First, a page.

Caring For Charmeuse
Charmeuse has beautiful drape that falls close to the body in soft flares. It can be gathered into a soft fullness. It tends to cling. Choose semi-fitted, loose or very loose, voluminous styles of blouses, dresses, evening wear, nightgowns, and lingerie. It is sometimes used for lining. Use a very fine, sharp needle with no nicks or burrs to reduce snags. Luster may require a "with nap" layout. Drycleaning strongly recommended to avoid scuffs and abrasions.
What to expect with charmeuse:
- slippery but won't unravel
- difficult to cut out
- has a nap
- pins and needs leave holes and marks
- creases easily
- fabric is fragile
- subject to abrasion
- subject to snags
- attracts static
- tends to cling
- tends to wrinkle
- water drops leave spots
- dryclean only
- press dry fabric
- dry iron
- iron on the wrong side
- use a press cloth
Sewing rating (easy to hard): average
Suggested clothing fit: semi-fitted, loose-fitting, or very loose-fitting
Suggested styles: soft gathers; elasticized shirring; loose and full; soft and flowing; draped; cut on bias
Silk is regarded as nature's most perfect fiber, but even perfection has its limitations:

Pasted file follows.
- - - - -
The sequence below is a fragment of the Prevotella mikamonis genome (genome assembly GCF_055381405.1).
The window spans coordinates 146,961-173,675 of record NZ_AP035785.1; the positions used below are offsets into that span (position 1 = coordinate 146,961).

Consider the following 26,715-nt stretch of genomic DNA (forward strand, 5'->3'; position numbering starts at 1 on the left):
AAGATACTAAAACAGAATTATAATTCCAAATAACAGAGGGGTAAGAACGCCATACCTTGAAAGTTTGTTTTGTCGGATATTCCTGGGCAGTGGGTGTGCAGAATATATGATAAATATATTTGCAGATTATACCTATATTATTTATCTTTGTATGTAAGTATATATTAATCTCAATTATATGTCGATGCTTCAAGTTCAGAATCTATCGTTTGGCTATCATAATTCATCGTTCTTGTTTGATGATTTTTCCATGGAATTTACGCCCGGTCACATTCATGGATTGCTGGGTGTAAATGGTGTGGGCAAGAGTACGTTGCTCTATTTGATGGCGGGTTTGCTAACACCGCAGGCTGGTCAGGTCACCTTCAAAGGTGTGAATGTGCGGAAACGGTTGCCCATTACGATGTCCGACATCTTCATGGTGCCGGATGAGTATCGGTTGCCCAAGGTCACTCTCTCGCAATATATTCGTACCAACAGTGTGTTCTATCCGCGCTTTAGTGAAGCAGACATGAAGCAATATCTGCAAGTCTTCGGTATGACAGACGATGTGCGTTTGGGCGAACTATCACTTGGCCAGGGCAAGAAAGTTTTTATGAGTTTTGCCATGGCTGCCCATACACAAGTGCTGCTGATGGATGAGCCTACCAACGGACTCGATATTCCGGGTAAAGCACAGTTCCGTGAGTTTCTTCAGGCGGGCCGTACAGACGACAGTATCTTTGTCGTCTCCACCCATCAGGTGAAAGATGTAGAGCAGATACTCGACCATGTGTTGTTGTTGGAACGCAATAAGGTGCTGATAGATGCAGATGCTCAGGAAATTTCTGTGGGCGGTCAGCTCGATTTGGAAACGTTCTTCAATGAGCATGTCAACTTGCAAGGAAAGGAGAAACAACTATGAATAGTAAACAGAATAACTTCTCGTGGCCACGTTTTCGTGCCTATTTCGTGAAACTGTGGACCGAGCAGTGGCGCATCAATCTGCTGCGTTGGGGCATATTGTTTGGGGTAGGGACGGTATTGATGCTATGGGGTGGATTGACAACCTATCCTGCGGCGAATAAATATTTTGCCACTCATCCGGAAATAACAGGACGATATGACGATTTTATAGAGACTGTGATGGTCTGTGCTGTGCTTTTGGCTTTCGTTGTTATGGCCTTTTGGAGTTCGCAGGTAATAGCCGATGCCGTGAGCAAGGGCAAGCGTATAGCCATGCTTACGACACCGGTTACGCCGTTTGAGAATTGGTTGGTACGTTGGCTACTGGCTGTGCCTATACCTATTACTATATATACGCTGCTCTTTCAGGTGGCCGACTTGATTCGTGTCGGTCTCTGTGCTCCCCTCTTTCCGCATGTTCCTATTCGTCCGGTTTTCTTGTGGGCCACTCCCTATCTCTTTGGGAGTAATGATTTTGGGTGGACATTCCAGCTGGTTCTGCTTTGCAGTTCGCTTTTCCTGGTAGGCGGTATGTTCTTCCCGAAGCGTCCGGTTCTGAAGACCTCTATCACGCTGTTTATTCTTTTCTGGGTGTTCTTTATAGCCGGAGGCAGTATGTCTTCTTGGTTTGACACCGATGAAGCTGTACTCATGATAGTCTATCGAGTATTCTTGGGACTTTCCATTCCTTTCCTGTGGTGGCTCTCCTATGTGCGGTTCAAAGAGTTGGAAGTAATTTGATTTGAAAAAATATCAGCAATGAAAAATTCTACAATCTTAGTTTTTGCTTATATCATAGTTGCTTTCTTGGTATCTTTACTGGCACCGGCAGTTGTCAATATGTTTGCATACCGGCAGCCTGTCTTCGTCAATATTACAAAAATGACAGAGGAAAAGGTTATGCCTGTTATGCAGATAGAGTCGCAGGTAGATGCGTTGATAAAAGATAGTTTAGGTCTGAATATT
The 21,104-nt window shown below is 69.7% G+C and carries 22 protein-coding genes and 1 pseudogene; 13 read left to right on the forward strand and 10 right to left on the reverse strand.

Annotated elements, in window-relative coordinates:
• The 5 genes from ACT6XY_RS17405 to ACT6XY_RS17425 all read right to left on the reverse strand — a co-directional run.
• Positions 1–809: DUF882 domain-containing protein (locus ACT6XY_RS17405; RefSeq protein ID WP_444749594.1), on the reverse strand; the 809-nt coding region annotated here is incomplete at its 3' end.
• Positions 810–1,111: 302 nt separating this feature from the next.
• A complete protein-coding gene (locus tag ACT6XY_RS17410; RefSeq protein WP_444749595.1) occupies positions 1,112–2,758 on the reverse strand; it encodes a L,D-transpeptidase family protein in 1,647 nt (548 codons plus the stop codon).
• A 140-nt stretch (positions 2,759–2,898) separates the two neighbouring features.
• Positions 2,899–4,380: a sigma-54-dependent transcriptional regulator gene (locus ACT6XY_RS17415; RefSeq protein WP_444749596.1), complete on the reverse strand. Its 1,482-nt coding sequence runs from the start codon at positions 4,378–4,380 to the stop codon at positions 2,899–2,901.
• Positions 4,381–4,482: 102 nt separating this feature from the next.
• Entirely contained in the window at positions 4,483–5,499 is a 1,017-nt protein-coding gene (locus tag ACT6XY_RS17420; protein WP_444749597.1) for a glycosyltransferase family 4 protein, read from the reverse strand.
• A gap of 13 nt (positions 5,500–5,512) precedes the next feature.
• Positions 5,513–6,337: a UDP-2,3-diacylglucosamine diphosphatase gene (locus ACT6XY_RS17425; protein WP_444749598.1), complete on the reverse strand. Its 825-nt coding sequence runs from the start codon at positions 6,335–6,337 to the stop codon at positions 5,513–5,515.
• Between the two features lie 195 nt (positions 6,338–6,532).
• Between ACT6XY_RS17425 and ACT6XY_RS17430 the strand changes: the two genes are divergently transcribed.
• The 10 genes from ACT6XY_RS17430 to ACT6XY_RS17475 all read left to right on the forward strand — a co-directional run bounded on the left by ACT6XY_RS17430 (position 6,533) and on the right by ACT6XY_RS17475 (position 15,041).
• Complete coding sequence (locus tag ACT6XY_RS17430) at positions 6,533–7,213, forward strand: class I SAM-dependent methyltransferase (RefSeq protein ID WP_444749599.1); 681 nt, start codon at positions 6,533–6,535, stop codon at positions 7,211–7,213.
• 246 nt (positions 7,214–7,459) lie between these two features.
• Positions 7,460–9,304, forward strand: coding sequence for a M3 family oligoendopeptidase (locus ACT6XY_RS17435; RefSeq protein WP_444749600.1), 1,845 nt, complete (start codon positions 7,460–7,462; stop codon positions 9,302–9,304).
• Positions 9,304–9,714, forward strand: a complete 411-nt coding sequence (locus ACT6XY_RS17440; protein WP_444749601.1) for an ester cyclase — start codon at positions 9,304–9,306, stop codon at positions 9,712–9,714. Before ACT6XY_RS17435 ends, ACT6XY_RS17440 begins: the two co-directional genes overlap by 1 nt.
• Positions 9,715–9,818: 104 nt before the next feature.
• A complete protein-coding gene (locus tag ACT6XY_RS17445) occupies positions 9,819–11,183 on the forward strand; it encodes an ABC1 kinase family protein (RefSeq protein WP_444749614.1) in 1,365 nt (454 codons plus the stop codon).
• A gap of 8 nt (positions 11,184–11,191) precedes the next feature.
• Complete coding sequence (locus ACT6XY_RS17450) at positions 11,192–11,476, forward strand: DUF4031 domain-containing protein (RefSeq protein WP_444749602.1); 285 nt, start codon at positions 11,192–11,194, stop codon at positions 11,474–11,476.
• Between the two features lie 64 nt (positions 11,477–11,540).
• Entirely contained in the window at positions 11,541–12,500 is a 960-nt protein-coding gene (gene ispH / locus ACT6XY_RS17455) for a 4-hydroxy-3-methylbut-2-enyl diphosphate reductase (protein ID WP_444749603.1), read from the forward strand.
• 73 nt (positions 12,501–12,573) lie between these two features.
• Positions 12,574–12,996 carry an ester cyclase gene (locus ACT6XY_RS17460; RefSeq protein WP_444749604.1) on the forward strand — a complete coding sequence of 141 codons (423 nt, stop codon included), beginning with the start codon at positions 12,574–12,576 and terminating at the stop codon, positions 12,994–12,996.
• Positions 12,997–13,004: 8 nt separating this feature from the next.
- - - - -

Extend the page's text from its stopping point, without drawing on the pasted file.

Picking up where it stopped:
and agitation - Silk's smooth surface does not attract dirt and is
easily cleaned, but silk can be damaged by most laundry detergents -
so always dry clean your silk. Silk loses strength when wet, so do not
wring or agitate.
- Bleach - Silk is easily damaged by strong
bleaches that contain sodium hypochlorite.
- Heat and light - Silk is sensitive to heat and begins to decompose at 330 degrees fahrenheit. Use a warm (not hot) iron.
- Mildew and moths - Silk will not mildew except in extreme conditions. Moths don't care for it, but carpet beetles do.
- Perspiration causes silk to deteriorate and affects the color,
causing staining. Any silk worn next to the skin should be cleaned